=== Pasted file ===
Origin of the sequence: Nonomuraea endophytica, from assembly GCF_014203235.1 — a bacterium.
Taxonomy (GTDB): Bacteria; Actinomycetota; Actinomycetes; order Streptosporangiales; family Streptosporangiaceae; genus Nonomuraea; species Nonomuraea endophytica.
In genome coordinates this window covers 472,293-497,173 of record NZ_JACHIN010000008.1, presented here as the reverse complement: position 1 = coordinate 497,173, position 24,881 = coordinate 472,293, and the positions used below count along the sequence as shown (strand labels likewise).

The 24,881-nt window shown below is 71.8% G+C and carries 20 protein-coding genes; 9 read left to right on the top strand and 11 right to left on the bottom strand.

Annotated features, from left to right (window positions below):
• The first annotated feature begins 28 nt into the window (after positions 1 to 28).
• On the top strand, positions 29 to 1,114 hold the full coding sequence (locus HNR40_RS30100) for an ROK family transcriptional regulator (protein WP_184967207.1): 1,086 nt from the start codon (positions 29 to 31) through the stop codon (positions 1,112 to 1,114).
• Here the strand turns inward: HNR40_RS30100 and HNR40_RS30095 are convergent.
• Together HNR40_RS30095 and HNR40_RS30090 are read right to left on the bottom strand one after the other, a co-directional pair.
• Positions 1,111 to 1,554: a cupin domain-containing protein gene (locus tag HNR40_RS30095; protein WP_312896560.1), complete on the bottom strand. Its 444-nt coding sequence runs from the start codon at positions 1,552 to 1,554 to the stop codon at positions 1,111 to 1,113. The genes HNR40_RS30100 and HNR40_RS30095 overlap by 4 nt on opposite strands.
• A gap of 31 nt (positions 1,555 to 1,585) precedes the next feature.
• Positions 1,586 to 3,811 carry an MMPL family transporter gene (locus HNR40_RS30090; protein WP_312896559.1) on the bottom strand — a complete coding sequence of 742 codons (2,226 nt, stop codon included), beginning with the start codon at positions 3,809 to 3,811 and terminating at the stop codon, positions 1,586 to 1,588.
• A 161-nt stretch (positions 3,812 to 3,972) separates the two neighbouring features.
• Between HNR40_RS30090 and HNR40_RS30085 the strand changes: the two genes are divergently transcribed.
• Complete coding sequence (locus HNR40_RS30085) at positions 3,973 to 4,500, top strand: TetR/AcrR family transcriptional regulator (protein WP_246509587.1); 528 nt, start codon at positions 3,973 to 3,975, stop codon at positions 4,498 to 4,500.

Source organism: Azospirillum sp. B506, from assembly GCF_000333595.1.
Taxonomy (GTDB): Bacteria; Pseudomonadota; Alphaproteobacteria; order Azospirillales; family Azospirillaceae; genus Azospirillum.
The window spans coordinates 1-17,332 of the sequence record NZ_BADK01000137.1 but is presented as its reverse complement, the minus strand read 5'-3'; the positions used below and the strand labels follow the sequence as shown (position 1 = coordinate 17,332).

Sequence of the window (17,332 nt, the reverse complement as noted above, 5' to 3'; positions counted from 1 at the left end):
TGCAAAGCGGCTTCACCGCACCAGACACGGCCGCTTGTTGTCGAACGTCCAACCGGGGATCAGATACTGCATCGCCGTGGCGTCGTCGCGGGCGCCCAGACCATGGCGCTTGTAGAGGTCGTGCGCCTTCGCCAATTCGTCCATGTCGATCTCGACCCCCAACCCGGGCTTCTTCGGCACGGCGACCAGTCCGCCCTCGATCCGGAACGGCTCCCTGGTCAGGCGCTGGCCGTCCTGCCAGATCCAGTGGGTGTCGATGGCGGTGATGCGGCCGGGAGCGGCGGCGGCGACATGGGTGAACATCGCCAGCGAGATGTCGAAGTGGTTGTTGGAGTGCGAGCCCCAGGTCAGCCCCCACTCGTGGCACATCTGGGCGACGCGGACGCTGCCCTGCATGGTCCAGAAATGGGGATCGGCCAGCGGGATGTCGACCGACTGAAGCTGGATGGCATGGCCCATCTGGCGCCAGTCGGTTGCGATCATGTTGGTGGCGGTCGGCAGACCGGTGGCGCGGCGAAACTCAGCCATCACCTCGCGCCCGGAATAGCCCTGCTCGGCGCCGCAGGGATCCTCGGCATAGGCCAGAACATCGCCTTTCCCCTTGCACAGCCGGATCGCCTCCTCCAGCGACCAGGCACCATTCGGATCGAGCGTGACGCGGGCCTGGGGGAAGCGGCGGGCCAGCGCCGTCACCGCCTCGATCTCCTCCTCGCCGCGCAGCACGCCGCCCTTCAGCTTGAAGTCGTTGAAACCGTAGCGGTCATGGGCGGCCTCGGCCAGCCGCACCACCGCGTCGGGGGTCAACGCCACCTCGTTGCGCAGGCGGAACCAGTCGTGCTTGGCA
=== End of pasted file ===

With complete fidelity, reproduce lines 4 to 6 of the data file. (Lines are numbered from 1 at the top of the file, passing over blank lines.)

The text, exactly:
The 24,881-nt window shown below is 71.8% G+C and carries 20 protein-coding genes; 9 read left to right on the top strand and 11 right to left on the bottom strand.

Annotated features, from left to right (window positions below):
• The first annotated feature begins 28 nt into the window (after positions 1 to 28).